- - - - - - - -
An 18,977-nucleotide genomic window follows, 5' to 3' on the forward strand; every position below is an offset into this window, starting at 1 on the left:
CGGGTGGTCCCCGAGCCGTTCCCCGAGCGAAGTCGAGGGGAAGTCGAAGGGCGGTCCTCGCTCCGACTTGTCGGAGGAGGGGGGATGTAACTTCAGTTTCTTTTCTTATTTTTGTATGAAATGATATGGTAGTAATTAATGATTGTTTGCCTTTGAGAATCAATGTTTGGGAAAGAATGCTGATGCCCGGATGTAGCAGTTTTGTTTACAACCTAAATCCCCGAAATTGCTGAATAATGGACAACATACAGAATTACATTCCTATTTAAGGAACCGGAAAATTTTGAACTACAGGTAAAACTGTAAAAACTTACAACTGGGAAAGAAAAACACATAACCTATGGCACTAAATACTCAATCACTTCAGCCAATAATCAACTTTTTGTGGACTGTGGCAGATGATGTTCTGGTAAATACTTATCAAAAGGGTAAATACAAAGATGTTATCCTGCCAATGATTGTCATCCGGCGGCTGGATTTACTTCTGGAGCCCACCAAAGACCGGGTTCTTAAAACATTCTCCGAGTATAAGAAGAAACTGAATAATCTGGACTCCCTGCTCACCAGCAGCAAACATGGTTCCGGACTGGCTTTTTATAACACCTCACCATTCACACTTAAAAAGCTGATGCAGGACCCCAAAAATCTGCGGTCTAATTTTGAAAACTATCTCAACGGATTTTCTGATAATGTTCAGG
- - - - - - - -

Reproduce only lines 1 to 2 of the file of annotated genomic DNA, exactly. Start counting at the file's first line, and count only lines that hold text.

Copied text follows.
An 18,977-nucleotide genomic window follows, 5' to 3' on the forward strand; every position below is an offset into this window, starting at 1 on the left:
CGGGTGGTCCCCGAGCCGTTCCCCGAGCGAAGTCGAGGGGAAGTCGAAGGGCGGTCCTCGCTCCGACTTGTCGGAGGAGGGGGGATGTAACTTCAGTTTCTTTTCTTATTTTTGTATGAAATGATATGGTAGTAATTAATGATTGTTTGCCTTTGAGAATCAATGTTTGGGAAAGAATGCTGATGCCCGGATGTAGCAGTTTTGTTTACAACCTAAATCCCCGAAATTGCTGAATAATGGACAACATACAGAATTACATTCCTATTTAAGGAACCGGAAAATTTTGAACTACAGGTAAAACTGTAAAAACTTACAACTGGGAAAGAAAAACACATAACCTATGGCACTAAATACTCAATCACTTCAGCCAATAATCAACTTTTTGTGGACTGTGGCAGATGATGTTCTGGTAAATACTTATCAAAAGGGTAAATACAAAGATGTTATCCTGCCAATGATTGTCATCCGGCGGCTGGATTTACTTCTGGAGCCCACCAAAGACCGGGTTCTTAAAACATTCTCCGAGTATAAGAAGAAACTGAATAATCTGGACTCCCTGCTCACCAGCAGCAAACATGGTTCCGGACTGGCTTTTTATAACACCTCACCATTCACACTTAAAAAGCTGATGCAGGACCCCAAAAATCTGCGGTCTAATTTTGAAAACTATCTCAACGGATTTTCTGATAATGTTCAGG